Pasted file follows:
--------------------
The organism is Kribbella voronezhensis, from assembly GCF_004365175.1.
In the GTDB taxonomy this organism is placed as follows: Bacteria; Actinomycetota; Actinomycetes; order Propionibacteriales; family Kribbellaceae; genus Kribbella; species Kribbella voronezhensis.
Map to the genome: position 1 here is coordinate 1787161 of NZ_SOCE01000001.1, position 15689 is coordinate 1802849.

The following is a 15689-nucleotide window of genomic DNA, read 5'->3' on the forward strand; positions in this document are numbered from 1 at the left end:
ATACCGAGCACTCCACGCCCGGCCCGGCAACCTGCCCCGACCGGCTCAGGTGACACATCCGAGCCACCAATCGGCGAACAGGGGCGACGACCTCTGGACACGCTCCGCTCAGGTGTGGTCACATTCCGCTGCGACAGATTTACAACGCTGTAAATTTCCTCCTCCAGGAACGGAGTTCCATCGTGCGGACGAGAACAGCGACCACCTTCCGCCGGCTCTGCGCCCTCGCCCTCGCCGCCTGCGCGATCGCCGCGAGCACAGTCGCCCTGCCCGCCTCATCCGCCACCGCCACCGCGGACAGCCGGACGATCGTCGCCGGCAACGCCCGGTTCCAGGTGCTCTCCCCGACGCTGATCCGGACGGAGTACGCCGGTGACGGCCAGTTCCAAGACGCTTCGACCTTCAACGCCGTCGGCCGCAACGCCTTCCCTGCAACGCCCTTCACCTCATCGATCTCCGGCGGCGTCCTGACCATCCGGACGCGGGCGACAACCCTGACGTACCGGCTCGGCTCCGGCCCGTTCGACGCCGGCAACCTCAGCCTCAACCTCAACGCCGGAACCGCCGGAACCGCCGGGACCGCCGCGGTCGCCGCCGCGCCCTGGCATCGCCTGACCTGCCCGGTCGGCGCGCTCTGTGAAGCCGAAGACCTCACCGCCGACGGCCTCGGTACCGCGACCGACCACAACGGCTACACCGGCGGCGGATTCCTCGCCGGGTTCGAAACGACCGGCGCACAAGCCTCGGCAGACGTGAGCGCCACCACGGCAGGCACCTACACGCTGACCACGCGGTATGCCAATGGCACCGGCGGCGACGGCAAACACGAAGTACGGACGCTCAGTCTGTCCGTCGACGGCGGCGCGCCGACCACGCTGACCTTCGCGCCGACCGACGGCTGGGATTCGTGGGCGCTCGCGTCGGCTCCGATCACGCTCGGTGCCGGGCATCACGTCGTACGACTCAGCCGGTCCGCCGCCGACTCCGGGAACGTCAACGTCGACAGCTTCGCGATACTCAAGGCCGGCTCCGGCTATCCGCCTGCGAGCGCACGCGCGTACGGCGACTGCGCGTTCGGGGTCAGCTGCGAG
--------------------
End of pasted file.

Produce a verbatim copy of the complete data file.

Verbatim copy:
The organism is Kribbella voronezhensis, from assembly GCF_004365175.1.
In the GTDB taxonomy this organism is placed as follows: Bacteria; Actinomycetota; Actinomycetes; order Propionibacteriales; family Kribbellaceae; genus Kribbella; species Kribbella voronezhensis.
Map to the genome: position 1 here is coordinate 1787161 of NZ_SOCE01000001.1, position 15689 is coordinate 1802849.

The following is a 15689-nucleotide window of genomic DNA, read 5'->3' on the forward strand; positions in this document are numbered from 1 at the left end:
ATACCGAGCACTCCACGCCCGGCCCGGCAACCTGCCCCGACCGGCTCAGGTGACACATCCGAGCCACCAATCGGCGAACAGGGGCGACGACCTCTGGACACGCTCCGCTCAGGTGTGGTCACATTCCGCTGCGACAGATTTACAACGCTGTAAATTTCCTCCTCCAGGAACGGAGTTCCATCGTGCGGACGAGAACAGCGACCACCTTCCGCCGGCTCTGCGCCCTCGCCCTCGCCGCCTGCGCGATCGCCGCGAGCACAGTCGCCCTGCCCGCCTCATCCGCCACCGCCACCGCGGACAGCCGGACGATCGTCGCCGGCAACGCCCGGTTCCAGGTGCTCTCCCCGACGCTGATCCGGACGGAGTACGCCGGTGACGGCCAGTTCCAAGACGCTTCGACCTTCAACGCCGTCGGCCGCAACGCCTTCCCTGCAACGCCCTTCACCTCATCGATCTCCGGCGGCGTCCTGACCATCCGGACGCGGGCGACAACCCTGACGTACCGGCTCGGCTCCGGCCCGTTCGACGCCGGCAACCTCAGCCTCAACCTCAACGCCGGAACCGCCGGAACCGCCGGGACCGCCGCGGTCGCCGCCGCGCCCTGGCATCGCCTGACCTGCCCGGTCGGCGCGCTCTGTGAAGCCGAAGACCTCACCGCCGACGGCCTCGGTACCGCGACCGACCACAACGGCTACACCGGCGGCGGATTCCTCGCCGGGTTCGAAACGACCGGCGCACAAGCCTCGGCAGACGTGAGCGCCACCACGGCAGGCACCTACACGCTGACCACGCGGTATGCCAATGGCACCGGCGGCGACGGCAAACACGAAGTACGGACGCTCAGTCTGTCCGTCGACGGCGGCGCGCCGACCACGCTGACCTTCGCGCCGACCGACGGCTGGGATTCGTGGGCGCTCGCGTCGGCTCCGATCACGCTCGGTGCCGGGCATCACGTCGTACGACTCAGCCGGTCCGCCGCCGACTCCGGGAACGTCAACGTCGACAGCTTCGCGATACTCAAGGCCGGCTCCGGCTATCCGCCTGCGAGCGCACGCGCGTACGGCGACTGCGCGTTCGGGGTCAGCTGCGAG